I'm going to have a 5vdc supply powering my board. I think this relay will work without a transistor? http://mouser.com/Search/ProductDetail.aspx?R=T7CS5D-05virtualkey65500000virtualkey655-T7CS5D-05

I am having a hard time figuring out how to connect it even looking at the data sheet. It has 5 pins. one i am guessing is ground,  another for 5v power supply, two more for my 120vac leads that will connect and give me power, the 5th?

Also, do I use the same value of cap and res as the 32785 would use to get a 2hz signal from the 4060 that it shows on the site you sent of the oscillator? Of course I will be using a 38khz instead.

After I get those two problems figured out I should be able to finish drawing up my schematic and order my parts. I may try and find a way to fun it from 120vac with a transformer I'm guessing to convert to 5v if its not to expensive as I'm worried about battery life.
« Last Edit: January 22, 2010, 01:21:02 AM by chriswms »

kam

• Hero Member
• Posts: 1849
Re: Timer Circuit with 555 and 4060b
« Reply #12 on: January 23, 2010, 14:05:04 PM »
the relay will be the most easy part, believe me. Two pins are for the 5V coil indeed. Does not matter which one is positive and negative. Looking from the pin side, you see on the left hand 3 pins placed like < and on the other side (right) 2 pins placed like |. from the left side, the top and bottom pin are the coi. There you connect the 5 volts to actuate the relay.
The middle pin (on the left side) is the common. This pin is related to the other 2 pins on the right side. When the relay is relaxing (no power on the coil) then the middle pin makes contact with one of the two right pins. When power is on the coil, it breaks this contact and makes contact to the other pin (on the right side). You need to use this contact, the one that is made when power is put to the coil of the relay. The technical terms of these contacts is NC (Normal Closed) for the contact that has contact when the coil has no power, and NO (Normal Open) for the contact that makes contact when the coil has power. You will use the NO contact.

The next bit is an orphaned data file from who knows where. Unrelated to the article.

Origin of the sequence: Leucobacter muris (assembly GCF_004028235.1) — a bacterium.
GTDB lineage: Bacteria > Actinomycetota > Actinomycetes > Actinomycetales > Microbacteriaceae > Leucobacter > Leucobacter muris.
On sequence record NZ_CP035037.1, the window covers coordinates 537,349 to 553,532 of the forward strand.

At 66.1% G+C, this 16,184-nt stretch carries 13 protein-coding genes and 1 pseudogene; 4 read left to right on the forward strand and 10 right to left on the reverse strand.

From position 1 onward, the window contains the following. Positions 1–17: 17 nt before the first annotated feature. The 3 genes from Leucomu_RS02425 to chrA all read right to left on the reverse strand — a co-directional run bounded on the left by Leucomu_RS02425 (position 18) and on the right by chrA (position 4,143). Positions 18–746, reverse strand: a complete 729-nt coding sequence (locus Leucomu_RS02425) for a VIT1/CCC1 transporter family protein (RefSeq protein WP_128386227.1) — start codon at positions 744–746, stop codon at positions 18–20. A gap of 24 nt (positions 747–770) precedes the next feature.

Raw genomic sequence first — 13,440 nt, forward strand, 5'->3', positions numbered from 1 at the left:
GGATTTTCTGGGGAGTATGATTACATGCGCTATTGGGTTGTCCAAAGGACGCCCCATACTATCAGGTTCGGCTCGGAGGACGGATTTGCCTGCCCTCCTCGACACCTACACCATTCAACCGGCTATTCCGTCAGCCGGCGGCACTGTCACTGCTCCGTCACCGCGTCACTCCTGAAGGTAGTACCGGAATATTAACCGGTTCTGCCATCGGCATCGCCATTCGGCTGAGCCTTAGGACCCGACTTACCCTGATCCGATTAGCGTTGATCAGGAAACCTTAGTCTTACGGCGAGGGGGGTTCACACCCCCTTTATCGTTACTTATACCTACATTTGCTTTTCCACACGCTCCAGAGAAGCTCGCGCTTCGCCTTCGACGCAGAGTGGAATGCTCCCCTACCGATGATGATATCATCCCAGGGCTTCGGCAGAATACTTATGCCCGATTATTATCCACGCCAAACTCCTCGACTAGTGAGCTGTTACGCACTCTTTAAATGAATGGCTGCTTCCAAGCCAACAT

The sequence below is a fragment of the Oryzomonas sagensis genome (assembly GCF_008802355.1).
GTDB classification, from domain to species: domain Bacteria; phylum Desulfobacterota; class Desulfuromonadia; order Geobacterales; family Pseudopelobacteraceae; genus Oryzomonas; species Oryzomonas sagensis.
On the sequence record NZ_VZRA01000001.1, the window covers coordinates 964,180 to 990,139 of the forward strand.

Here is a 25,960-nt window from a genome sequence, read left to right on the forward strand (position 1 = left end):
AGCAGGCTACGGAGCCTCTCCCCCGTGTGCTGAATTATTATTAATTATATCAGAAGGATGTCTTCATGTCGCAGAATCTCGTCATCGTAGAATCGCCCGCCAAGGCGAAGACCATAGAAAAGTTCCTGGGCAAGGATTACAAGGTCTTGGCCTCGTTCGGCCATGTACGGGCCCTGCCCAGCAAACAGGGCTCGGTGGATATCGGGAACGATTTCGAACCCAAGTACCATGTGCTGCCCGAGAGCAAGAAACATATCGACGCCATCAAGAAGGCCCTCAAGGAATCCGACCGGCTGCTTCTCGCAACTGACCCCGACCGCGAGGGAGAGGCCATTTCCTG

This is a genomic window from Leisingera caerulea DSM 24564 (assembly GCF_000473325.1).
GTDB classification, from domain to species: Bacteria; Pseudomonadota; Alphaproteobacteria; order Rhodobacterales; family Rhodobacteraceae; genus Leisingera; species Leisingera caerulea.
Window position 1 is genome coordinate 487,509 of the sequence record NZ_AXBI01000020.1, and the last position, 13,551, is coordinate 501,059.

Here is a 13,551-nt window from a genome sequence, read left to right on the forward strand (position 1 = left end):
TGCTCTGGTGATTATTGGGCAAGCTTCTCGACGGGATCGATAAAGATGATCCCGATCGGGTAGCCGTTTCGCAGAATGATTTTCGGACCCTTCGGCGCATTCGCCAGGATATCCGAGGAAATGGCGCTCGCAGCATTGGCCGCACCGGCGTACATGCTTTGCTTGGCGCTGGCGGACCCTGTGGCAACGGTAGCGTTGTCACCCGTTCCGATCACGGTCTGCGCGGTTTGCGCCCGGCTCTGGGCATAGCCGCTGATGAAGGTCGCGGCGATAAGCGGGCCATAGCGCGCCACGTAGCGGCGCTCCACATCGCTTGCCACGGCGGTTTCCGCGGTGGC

Quote
Also, do I use the same value of cap and res as the 32785 would use to get a 2hz signal from the 4060 that it shows on the site you sent of the oscillator? Of course I will be using a 38khz instead.
I really do not understand your question about the cap and the resistor.

The power supply is to be taken from mains (110/220 to 5 volts) no question about it.

chriswms

• Guest
Re: Timer Circuit with 555 and 4060b
« Reply #13 on: January 24, 2010, 15:10:15 PM »
Ok, on this site: http://en.wikibooks.org/wiki/Practical_Electronics/Plugins/1Hz_Oscillator ,, they used R1 (10M) C1 (10pf) C2 (100pf) to regulate crystal I assume.
On this site: http://www.reuk.co.uk/Making-Very-Accurate-Timers.htm ,, they use R1 (15M) R2 (330K) C1 (10pf) C2 (10pf)
And on this site: http://electroschematics.com/225/1hz-generator-and-2hertz-oscillator/ ,, they use R1 (10M) R2 (220K) C1 (39pf) C2 (4-40pf) and all used 32786 crystals.
I, however, am using a 38khz crystal.

So would I use the same resistors and capacitors as if I were to use a 32.7khz or do I use different parts?

And if I were to use the same parts which one is the better one to follow as all three are different?

Thank you so much for your help thus far.